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Whatever happens tomorrow...

Whatever happens tomorrow, the world will continue. So I thought I'd put forth a few things to remember, both for myself and for anyone else who reads this:

  1. The world will either get better or become worse. And there's no a whole lot any one person can do about that. That doesn't mean I advocate giving up; I just mean, don't get too emotionally involved in any one particular outcome. Whether you think you've "won" or "lost", there will be ample opportunity to keep working for what you believe in.

  2. My values will continue to be informed by science, reason, and compassion. I hold these values because I truly believe that their pursuit is the best course for humanity to follow. I know that others disagree. That's fine, as long as we can all discuss things like adults.

  3. Only a very few of the many people you encounter and deal with in your life are capable of changing their minds about anything important. It's just human nature, folks. It doesn't mean they're evil, or selfish, or stupid, or ignorant. It means that they accepted a certain viewpoint as "truth" at a critical point in their lives. It's a process called imprinting, and we human beings will do or say almost anything to protect the "truth" of those imprints. Because we are biologically incapable of truly believing that we, ourselves, are wrong.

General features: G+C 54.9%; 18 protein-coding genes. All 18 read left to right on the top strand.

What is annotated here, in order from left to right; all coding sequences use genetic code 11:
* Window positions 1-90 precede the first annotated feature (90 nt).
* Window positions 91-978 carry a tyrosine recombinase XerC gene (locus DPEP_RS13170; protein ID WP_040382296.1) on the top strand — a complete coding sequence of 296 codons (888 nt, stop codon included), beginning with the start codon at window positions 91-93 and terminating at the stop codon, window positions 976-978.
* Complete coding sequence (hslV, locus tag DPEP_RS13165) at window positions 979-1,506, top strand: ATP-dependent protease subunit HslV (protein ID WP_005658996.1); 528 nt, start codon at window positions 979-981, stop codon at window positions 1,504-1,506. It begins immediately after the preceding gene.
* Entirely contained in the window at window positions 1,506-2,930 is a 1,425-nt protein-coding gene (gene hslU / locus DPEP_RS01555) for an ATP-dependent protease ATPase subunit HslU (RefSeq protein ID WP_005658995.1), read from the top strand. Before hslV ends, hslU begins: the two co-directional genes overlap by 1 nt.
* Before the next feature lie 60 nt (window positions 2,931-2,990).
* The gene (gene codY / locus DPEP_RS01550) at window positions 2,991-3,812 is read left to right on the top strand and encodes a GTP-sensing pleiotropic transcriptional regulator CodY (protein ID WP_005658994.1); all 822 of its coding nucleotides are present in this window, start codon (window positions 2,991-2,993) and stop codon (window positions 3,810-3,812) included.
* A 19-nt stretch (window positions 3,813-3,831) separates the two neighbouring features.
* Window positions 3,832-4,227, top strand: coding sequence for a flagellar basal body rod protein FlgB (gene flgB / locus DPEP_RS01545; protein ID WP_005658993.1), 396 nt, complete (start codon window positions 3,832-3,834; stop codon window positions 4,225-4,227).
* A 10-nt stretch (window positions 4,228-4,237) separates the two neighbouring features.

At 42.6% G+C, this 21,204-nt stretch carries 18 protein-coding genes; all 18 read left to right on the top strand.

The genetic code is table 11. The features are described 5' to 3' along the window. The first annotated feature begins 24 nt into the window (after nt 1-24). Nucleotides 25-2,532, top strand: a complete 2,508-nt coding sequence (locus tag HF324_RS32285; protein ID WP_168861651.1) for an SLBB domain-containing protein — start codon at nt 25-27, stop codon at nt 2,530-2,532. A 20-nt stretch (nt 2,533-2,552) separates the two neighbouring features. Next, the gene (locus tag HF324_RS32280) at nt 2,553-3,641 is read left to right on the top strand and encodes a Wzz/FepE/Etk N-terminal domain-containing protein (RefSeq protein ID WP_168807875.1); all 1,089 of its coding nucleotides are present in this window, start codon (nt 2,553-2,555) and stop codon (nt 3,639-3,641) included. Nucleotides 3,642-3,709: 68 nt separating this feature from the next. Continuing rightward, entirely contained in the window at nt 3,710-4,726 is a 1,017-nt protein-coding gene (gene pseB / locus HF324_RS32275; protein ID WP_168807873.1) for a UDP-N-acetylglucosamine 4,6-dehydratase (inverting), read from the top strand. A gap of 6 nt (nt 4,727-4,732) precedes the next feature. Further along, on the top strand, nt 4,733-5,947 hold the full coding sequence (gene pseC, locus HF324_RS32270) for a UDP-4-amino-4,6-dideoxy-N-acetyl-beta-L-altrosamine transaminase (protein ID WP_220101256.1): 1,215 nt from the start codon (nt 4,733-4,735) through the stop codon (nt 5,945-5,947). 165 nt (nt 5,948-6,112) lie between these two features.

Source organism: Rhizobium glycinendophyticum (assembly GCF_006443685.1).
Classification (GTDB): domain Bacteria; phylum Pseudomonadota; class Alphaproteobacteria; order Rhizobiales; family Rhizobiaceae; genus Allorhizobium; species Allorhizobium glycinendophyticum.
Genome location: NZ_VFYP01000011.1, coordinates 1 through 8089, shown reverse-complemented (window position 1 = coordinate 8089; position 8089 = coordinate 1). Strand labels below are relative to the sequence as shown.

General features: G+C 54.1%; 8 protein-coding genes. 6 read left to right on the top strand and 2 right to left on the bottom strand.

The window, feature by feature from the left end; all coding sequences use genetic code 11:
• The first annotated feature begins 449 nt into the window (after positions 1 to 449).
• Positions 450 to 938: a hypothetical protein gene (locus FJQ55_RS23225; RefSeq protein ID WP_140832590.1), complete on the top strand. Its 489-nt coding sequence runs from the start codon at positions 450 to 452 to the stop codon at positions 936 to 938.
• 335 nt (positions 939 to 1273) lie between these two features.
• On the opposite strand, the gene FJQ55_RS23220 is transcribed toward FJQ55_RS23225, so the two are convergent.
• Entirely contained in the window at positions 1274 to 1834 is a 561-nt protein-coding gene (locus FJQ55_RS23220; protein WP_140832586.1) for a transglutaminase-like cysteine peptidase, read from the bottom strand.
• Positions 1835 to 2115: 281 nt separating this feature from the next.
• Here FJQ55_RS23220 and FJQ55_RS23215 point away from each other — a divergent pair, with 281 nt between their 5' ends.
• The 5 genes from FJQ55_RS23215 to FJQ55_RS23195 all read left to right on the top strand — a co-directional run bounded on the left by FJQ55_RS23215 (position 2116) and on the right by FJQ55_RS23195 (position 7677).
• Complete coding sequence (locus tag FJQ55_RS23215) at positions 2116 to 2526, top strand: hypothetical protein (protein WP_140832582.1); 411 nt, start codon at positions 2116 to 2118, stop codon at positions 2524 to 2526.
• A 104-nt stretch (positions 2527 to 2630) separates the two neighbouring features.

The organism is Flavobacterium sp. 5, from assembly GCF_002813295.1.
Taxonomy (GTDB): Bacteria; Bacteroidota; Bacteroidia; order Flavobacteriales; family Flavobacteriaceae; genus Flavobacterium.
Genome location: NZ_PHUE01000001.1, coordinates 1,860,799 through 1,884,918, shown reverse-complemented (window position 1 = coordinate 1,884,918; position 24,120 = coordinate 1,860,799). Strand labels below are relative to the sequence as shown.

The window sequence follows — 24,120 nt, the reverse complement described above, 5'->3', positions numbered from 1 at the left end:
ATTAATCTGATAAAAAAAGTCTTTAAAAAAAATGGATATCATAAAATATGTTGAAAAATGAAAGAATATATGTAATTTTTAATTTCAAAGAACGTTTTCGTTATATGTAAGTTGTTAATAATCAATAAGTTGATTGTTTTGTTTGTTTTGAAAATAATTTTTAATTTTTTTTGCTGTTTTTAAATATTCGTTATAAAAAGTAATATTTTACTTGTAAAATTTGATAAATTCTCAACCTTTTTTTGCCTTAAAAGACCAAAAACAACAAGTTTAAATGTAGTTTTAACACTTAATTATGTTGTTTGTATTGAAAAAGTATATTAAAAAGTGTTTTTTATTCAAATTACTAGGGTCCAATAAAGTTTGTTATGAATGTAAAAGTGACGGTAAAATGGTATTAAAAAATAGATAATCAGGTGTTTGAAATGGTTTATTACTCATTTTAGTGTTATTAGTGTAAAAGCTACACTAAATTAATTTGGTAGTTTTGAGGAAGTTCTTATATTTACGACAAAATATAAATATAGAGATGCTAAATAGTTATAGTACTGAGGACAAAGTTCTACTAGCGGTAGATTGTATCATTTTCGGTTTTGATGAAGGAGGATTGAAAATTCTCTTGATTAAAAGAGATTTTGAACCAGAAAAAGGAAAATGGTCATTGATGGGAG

This isn't to say that people don't change their minds. Many do, but it's not nearly as many as you may think. And it almost always involves trauma—an assault upon our imprinted truths that breaks them, because anything less can be rationalized away. This is why, when this re-imprinting happens, it's almost always extremely emotionally painful. And it's also why we tend to try to avoid it as much as possible.

  4. The people on the "other side" (whatever you believe that to be) are trying to make the world better, too. They just don't agree with you as to the ways in which that should best happen. They may or may not be entirely wrong-headed, but they are not evil. Don't treat them as if they are.

  5. Your heroes will fail you. It's inevitable. Try to not hold it against them. They're human, too. They'll fuck up. Give them a chance to make it right again. (But don't be a milquetoast about it. If they really make a mess of things, it might be time to find new heroes.)